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A novel day blindness in sheep: Epidemiological, behavioural, electrophysiological and histopathological studies
Year:
2010
Source of publication :
Veterinary Journal
Authors :
Gootwine, Elisha
;
.
Reicher, Shay
;
.
Volume :
185
Co-Authors:
Shamir, M.H., Koret School of Veterinary Medicine, The Hebrew University of Jerusalem, Rehovot 76100, Israel
Ofri, R., Koret School of Veterinary Medicine, The Hebrew University of Jerusalem, Rehovot 76100, Israel
Bor, A., Bor Clinic, Tel Aviv 67329, Israel
Brenner, O., The Weizmann Institute, Rehovot 76100, Israel
Reicher, S., Robert H. Smith Faculty of Agriculture, Food and Environment, The Hebrew University of Jerusalem, Rehovot 76100, Israel, A.R.O., The Volcani Center, Bet Dagan 50250, Israel
Obolensky, A., Department of Ophthalmology, Hadassah-Hebrew University Medical Center, Jerusalem 91120, Israel
Averbukh, E., Department of Ophthalmology, Hadassah-Hebrew University Medical Center, Jerusalem 91120, Israel
Banin, E., Department of Ophthalmology, Hadassah-Hebrew University Medical Center, Jerusalem 91120, Israel
Gootwine, E., A.R.O., The Volcani Center, Bet Dagan 50250, Israel
Facilitators :
From page:
130
To page:
137
(
Total pages:
8
)
Abstract:
Four genetically related Improved Awassi sheep flocks had sporadic births of lambs with congenital visual impairments that differed from other known forms of sheep blindness. Pedigree analysis suggested an autosomal recessive mode of inheritance. Behavioural studies of 4-month old affected lambs showed that their day vision (but not night vision) was impaired. Electrophysiological results at this age demonstrated diminished function of cones but not rods. Histopathological and immunohistochemical evaluation of affected retinas from 5-month old lambs revealed both red-green and blue cones, suggesting that the behavioural day blindness and reduced cone electroretinograms reflect cone dysfunction rather than severe cone photoreceptor loss. Awassi day blindness may be a form of achromatopsia. © 2009 Elsevier Ltd.
Note:
Related Files :
Animal
Animals
Female
Genetics
Male
metabolism
mutation
sheep
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More details
DOI :
10.1016/j.tvjl.2009.05.029
Article number:
Affiliations:
Database:
Scopus
Publication Type:
article
;
.
Language:
English
Editors' remarks:
ID:
23740
Last updated date:
02/03/2022 17:27
Creation date:
17/04/2018 00:02
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Scientific Publication
A novel day blindness in sheep: Epidemiological, behavioural, electrophysiological and histopathological studies
185
Shamir, M.H., Koret School of Veterinary Medicine, The Hebrew University of Jerusalem, Rehovot 76100, Israel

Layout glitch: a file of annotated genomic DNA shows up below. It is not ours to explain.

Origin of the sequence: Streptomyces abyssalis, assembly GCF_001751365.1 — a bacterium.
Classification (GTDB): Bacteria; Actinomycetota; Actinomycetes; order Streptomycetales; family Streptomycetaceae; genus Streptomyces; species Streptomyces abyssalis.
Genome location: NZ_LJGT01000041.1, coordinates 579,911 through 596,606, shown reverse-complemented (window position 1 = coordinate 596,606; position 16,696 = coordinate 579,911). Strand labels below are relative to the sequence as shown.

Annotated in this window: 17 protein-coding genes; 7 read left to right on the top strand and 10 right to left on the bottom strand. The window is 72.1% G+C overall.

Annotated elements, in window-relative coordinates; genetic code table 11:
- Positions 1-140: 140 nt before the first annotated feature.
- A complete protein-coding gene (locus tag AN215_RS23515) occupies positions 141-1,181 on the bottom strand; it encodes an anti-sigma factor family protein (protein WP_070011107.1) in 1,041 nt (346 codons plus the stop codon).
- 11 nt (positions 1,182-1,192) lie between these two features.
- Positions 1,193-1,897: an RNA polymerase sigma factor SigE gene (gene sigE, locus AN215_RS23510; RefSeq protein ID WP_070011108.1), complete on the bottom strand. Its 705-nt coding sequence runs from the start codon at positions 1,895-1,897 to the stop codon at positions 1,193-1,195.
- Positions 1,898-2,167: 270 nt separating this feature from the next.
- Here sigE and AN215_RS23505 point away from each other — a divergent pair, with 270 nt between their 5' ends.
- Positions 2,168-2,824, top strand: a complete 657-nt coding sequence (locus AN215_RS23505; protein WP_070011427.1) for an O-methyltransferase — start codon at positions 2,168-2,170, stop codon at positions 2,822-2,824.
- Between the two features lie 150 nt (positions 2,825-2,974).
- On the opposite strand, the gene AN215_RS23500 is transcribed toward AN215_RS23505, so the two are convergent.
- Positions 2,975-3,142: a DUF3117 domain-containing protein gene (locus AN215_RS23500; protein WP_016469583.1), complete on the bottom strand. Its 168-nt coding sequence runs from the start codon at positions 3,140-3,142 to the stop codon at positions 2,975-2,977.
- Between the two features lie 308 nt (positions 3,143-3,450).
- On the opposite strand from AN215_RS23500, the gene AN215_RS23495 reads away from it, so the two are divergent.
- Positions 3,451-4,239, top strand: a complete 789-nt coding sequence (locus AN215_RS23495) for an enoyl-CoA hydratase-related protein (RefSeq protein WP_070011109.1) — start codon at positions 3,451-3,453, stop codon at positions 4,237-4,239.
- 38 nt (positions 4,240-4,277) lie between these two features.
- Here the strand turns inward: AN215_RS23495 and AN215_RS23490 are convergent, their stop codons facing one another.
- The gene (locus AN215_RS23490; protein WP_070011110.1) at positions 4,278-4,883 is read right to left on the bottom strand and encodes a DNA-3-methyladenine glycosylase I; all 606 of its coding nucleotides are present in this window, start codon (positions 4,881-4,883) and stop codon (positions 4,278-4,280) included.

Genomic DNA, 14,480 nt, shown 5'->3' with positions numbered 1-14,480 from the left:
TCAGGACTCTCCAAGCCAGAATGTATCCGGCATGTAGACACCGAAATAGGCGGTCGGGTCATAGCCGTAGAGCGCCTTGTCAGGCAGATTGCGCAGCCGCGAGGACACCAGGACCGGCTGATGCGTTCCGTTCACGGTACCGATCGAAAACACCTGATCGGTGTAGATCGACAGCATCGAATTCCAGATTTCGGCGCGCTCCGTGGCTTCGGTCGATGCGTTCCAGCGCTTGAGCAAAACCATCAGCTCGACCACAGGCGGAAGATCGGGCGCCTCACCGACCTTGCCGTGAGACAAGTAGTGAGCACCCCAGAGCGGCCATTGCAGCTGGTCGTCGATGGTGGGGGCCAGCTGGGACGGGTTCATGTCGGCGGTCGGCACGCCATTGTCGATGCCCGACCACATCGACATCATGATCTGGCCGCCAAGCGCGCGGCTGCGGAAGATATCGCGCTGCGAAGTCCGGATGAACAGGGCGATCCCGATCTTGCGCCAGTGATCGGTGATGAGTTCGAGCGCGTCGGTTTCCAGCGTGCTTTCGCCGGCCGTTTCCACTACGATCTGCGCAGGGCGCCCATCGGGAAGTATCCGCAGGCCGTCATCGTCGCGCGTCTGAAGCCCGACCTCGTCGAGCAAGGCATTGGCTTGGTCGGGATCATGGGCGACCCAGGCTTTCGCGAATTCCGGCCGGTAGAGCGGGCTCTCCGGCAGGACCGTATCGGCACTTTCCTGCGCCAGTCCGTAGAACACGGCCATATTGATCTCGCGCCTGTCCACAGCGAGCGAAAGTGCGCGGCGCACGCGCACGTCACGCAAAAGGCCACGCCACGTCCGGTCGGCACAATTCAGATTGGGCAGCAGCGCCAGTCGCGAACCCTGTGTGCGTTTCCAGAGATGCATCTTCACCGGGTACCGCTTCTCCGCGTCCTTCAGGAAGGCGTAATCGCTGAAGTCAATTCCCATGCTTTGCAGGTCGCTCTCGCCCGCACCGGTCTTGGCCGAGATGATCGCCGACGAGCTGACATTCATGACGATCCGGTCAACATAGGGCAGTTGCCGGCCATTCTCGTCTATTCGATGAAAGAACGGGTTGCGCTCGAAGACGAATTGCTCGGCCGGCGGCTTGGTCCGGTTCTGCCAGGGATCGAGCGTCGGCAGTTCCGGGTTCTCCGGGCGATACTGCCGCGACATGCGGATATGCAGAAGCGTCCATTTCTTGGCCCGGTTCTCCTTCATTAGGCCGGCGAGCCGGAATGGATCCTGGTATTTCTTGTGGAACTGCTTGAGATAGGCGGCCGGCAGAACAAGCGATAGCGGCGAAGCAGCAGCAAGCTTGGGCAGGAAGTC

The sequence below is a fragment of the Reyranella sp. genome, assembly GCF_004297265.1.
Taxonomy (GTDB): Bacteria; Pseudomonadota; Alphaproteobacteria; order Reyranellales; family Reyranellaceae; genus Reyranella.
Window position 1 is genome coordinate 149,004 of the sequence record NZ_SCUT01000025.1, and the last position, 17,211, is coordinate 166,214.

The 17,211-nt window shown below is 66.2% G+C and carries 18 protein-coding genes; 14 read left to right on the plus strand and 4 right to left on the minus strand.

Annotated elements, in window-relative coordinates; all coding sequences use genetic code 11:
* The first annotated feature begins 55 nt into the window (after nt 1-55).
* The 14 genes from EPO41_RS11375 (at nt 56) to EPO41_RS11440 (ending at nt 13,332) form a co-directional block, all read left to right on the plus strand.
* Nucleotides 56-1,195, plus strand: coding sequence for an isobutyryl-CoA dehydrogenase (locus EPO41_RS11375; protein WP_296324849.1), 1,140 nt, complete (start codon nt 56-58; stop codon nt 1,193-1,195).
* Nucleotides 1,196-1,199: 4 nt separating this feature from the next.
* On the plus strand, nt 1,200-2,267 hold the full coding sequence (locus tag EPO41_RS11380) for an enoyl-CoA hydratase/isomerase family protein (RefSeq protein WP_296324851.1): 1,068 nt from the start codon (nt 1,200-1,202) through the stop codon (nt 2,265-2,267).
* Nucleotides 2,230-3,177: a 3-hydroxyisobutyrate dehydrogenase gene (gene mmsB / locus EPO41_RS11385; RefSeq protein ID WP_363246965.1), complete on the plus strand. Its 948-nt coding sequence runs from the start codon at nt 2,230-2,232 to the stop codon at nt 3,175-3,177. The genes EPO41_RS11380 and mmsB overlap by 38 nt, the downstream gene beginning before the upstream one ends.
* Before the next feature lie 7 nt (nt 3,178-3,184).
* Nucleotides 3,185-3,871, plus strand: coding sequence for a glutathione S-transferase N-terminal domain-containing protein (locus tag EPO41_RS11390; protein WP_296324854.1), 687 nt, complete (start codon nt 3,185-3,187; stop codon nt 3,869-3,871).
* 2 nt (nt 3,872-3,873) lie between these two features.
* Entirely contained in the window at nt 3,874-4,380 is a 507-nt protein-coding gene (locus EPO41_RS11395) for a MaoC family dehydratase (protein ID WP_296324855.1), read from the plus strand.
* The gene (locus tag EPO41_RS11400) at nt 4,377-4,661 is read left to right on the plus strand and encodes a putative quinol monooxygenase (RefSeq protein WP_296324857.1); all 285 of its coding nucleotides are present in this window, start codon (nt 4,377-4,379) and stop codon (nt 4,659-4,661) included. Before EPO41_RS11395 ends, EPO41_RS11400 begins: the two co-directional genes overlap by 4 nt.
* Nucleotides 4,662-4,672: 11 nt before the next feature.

Ofri, R., Koret School of Veterinary Medicine, The Hebrew University of Jerusalem, Rehovot 76100, Israel
Bor, A., Bor Clinic, Tel Aviv 67329, Israel
Brenner, O., The Weizmann Institute, Rehovot 76100, Israel
Reicher, S., Robert H. Smith Faculty of Agriculture, Food and Environment, The Hebrew University of Jerusalem, Rehovot 76100, Israel, A.R.O., The Volcani Center, Bet Dagan 50250, Israel
Obolensky, A., Department of Ophthalmology, Hadassah-Hebrew University Medical Center, Jerusalem 91120, Israel
Averbukh, E., Department of Ophthalmology, Hadassah-Hebrew University Medical Center, Jerusalem 91120, Israel
Banin, E., Department of Ophthalmology, Hadassah-Hebrew University Medical Center, Jerusalem 91120, Israel
Gootwine, E., A.R.O., The Volcani Center, Bet Dagan 50250, Israel
A novel day blindness in sheep: Epidemiological, behavioural, electrophysiological and histopathological studies
Four genetically related Improved Awassi sheep flocks had sporadic births of lambs with congenital visual impairments that differed from other known forms of sheep blindness. Pedigree analysis suggested an autosomal recessive mode of inheritance. Behavioural studies of 4-month old affected lambs showed that their day vision (but not night vision) was impaired. Electrophysiological results at this age demonstrated diminished function of cones but not rods. Histopathological and immunohistochemical evaluation of affected retinas from 5-month old lambs revealed both red-green and blue cones, suggesting that the behavioural day blindness and reduced cone electroretinograms reflect cone dysfunction rather than severe cone photoreceptor loss. Awassi day blindness may be a form of achromatopsia. © 2009 Elsevier Ltd.
Scientific Publication
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